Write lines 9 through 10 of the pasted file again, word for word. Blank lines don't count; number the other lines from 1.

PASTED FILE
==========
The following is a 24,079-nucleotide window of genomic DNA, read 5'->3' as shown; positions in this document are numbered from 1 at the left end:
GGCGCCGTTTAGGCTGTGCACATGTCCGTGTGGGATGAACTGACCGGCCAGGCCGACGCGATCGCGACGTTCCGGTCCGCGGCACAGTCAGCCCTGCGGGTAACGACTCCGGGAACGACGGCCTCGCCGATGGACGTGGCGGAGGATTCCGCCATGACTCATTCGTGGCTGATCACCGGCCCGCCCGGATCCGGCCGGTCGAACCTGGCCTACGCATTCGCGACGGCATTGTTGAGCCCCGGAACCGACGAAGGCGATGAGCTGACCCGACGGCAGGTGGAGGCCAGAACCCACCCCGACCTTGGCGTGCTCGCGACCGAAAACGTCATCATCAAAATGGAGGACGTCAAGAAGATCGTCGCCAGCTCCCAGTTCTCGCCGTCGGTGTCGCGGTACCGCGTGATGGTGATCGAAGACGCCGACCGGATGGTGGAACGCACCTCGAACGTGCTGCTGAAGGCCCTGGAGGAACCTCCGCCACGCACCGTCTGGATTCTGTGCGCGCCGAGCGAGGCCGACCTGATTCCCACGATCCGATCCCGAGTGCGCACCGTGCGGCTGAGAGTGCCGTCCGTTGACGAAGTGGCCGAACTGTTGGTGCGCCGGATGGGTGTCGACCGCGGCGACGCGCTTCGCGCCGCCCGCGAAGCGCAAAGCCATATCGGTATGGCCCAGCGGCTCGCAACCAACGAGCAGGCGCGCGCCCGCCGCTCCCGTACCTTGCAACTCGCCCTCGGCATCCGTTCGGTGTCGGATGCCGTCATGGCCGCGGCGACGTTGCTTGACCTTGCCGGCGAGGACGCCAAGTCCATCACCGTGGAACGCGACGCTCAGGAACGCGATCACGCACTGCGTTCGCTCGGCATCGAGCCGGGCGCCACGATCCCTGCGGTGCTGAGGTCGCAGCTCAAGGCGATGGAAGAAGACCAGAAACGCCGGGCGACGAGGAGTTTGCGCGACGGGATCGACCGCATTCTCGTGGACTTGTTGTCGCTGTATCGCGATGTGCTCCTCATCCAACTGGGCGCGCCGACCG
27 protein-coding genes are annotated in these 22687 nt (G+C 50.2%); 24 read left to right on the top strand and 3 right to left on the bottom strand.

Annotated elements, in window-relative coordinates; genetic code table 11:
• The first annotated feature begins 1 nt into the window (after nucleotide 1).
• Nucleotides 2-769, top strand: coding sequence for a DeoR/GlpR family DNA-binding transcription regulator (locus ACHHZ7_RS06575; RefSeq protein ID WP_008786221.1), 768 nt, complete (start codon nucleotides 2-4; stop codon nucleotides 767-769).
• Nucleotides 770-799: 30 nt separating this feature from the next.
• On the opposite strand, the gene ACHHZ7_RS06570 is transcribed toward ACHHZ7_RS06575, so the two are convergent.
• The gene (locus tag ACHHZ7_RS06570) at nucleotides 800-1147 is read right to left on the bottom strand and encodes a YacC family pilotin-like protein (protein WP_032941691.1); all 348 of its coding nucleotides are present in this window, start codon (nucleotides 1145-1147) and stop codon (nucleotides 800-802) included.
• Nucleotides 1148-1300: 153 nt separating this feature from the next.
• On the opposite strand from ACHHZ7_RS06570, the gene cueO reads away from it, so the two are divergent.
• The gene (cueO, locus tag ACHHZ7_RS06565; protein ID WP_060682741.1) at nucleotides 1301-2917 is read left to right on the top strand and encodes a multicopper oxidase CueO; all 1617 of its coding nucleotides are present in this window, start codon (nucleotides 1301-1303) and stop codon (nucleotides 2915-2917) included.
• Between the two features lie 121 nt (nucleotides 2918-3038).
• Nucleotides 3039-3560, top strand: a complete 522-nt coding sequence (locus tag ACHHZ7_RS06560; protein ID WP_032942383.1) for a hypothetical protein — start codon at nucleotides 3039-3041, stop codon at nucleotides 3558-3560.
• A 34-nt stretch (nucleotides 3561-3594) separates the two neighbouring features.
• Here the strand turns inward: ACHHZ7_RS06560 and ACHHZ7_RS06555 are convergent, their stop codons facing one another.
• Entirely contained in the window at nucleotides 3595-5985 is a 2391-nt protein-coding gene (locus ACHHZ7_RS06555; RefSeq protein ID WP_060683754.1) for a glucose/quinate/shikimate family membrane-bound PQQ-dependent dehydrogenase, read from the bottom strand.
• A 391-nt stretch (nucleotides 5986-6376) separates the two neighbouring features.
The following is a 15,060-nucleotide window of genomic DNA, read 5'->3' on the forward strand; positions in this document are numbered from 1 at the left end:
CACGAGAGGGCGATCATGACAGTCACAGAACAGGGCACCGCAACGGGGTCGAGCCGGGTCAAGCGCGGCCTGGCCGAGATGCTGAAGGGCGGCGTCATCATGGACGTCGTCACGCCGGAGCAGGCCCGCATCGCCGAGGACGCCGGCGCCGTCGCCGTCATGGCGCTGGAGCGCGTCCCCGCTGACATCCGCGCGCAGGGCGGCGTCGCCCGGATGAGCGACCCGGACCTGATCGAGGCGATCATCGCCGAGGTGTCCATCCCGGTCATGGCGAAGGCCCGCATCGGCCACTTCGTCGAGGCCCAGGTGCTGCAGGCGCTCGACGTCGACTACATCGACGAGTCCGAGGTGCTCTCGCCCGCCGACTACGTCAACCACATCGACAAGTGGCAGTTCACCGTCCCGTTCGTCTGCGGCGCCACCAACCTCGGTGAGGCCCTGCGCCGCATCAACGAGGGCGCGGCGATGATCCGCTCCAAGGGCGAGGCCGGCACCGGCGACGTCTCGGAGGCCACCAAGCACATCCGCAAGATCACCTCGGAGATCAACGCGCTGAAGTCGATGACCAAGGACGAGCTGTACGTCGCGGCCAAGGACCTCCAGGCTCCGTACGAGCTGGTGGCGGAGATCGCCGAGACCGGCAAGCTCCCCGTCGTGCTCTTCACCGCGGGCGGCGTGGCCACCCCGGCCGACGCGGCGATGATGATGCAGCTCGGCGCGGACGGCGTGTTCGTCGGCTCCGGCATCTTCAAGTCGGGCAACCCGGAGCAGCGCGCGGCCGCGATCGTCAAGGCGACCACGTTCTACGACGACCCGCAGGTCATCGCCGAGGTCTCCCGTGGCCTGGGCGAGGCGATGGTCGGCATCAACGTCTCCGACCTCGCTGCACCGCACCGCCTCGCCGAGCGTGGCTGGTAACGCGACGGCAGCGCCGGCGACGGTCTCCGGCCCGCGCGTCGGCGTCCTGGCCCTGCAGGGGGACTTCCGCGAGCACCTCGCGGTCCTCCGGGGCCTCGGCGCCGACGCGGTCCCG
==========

• The gene (locus tag ACHHZ7_RS06570) at nucleotides 800-1147 is read right to left on the bottom strand and encodes a YacC family pilotin-like protein (protein WP_032941691.1); all 348 of its coding nucleotides are present in this window, start codon (nucleotides 1145-1147) and stop codon (nucleotides 800-802) included.
• Nucleotides 1148-1300: 153 nt separating this feature from the next.